You might also try DC's Tiny Titans, a very low-reading, kid-friendly version of the much more adult Teen Titans series. If your kid likes it, you could pick up the DVDs of Cartoon Network's Teen Titans series. Cartoon Network also has the excellent Ben 10 cartoon, which is superhero action too. (Full disclosure: friends of mine worked on both shows.)

Also, Andy Runton's Owly. Almost no reading, but adorable as hell. Not much superhero to it, but it's a very sweet picture book, and perfectly kid-friendly.

There are also digest-sized versions of various titles that are kid-friendly, like the Hellboy Animated series and the Marvel Adventures books-- he might like those, although Hellboy can be a little intense for kids.
posted by fairytale of los angeles at 8:26 PM on May 22, 2008


I would recommend a couple of the Batman Adventures comics- they're based off the Batman animated series, and they'd be perfect for his level- they're intelligent and funny without being too dark. There are Superman Adventures and JLA Adventures, if you want more in the same vein- all are fantastic.
posted by Tamanna at 8:43 PM on May 22, 2008


If you want to think about comics and graphic novels from a (lightly) theoretical perspective, I would recommend "Understanding Comics" by Scott McCloud - it may help you appreciate the complex way stories can be told through the graphic medium. It's an easy read, and really interesting. I particularly enjoyed the discussion of how the simplicity or complexity of the way a character's face is rendered can affect the level of empathy we feel with the character, or situation (ie. Charlie Brown's face, lacking much distinguishing detail looks like any face - the accessibility this affords to the reader may have a lot to do wwith how enduring and popular the strip is.)

http://www.scottmccloud.com/store/books/uc.html

For the future: While you're reading, it might be cool to (eventually) discuss with your son why he understands certain things about the story or character to be true. Why did one panel communicate a certain thing? A good start in thinking about/discussing art in general? I will be doing this with my little boy when he's old enough.
posted by lottie at 8:58 PM on May 22, 2008


Pshaw - go Euro-style. Asterix, Tintin, Lucky Luke (ok, that's really hard to find in English but I always read it in French even though I never understood it) and Herge's 'Jo, Zette and Jocko' series (maybe even les Schtroumpfs). If your local library doesn't have at least one volume of one of these series then you need a new library! Or a new local! Or you'll have to go and buy them, which is OK because my wife & I still have the Asterix books we got as kids and now are kids are reading them.

Which is not to say that you shouldn't read Batman but Tintin is really awesome too.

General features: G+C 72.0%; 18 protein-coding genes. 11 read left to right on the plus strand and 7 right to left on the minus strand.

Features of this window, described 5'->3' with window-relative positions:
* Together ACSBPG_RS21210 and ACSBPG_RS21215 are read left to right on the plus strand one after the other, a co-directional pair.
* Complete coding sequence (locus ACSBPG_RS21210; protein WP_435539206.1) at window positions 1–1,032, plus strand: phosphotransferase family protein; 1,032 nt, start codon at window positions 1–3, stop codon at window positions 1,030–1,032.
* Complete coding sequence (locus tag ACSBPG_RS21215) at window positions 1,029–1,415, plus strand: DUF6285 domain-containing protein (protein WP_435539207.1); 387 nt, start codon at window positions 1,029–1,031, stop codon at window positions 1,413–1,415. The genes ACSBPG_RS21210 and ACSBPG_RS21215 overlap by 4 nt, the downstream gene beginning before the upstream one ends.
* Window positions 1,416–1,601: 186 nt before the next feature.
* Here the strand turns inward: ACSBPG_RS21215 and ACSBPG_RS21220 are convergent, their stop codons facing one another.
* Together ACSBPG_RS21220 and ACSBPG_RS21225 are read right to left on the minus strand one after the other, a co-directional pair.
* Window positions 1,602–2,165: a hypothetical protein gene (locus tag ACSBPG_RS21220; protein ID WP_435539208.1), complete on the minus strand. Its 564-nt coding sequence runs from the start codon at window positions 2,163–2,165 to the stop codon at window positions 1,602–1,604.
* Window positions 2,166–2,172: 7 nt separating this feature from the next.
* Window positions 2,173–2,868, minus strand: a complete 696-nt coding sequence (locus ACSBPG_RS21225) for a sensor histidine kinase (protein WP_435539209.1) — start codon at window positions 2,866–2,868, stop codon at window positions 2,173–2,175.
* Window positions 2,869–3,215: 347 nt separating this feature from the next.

posted by GuyZero at 10:27 PM on May 22, 2008 [1 favorite]


There are a lot of good suggestions in this thread but I wanted to throw some more attention toward middleclasstool's referral to Tipton's Comics 101. You should definitely check that out.

I would also recommend The Comic Book Heroes by Jacobs and Jones for an overview of the genre.
posted by jtron at 10:34 PM on May 22, 2008


The classic samurai epic Lone Wolf and Cub, which ran in the seventies, is available in its entirety.
posted by ignignokt at 10:40 PM on May 22, 2008


Lone Wolf and Cub is good, but a bit bloody for a four year old.

I'd go with Usagi Yojimbo.
posted by sebastienbailard at 11:53 PM on May 22, 2008


If you're interested in Marvel comics, you don't mind reading them on the computer, and don't mind paying a monthly subscription, you can sign up for Marvel's Digital Comics service. I haven't used it myself, but it appears to have the early runs of at least some of the popular superheroes (such as X-Men and Spider-Man). They have free samples so you can try it out to see if you like it. I couldn't find anything similar for DC comics. I've also seen DVD-Roms that collect a bunch of comics for sale in bookstores and the like (e.g., for Spider-Man. Either of those two options is cheaper than buying up graphic novels or trade paperback collections.
posted by EatenByAGrue at 12:40 AM on May 23, 2008


"A History of Comic Art" is a pretty sweet book (I own it). However, it approaches the history of comics and graphic novels from an artistic perspective, and doesnt go in depth explaining the history of individual characters or comic "families". I still highly recommend it though, because it does a great job of "schooling" you on the origins of comic art, and how it developed over the decades. Through each decades history, it mentions all the important characters, so you get a good sense of what was popular.

Also nothing wrong with hitting Wikipedia and searching on your (soon to be) favorite Comic hero. Wikipedia has pretty good background on each character. Might give you a good idea of which compilations you'd be willing to spend money on. (you might want to make a deal with your son and say: "This month lets read about cowboy heros, or samurai heros or superman,etc".. and spend a day researching that angle specifically so you find the best of that specific topic)

The problem with wanting a quick education on Comix is the same as saying you want a quick education in music. There's SO MUCH variety and history behind it, its a momentous task. I've been collecting comics for years and have over $3000 worth in my closet, and just this month discovered the joys of Sandman (Neil Gaiman).
posted by jmnugent at 4:27 AM on May 23, 2008


I know that *some* comics (mostly independent) have been legitimately released in .cbz or .cbr format, which you can view in pretty much every os, and even some mobile devices (I have a cbr viewer for my modded PSP). I know if you look around, lots of other classic comics have been scanned in as well. Can be found via the typical places. Demonoid has a great comic section, and the program DC++ is awesome for comics as well.
posted by JonnyRotten at 6:26 AM on May 23, 2008


Also there are TONS of web resources for learning about comic books.
Check out:
The Comic Book DB
Comic Vine
and I often will read up on comic characters on Wikipedia too.
posted by JonnyRotten at 6:30 AM on May 23, 2008


With DC comics, there are (color!) collections of heroes by decade: Batman in the '30s, Batman in the '40s, etc., that allow you to get the "greatest hits" of any given decade. That'll help with the canon for Golden Age stuff (like Batman with a rope, killin' gangsters left and right).
posted by klangklangston at 4:46 PM on May 23, 2008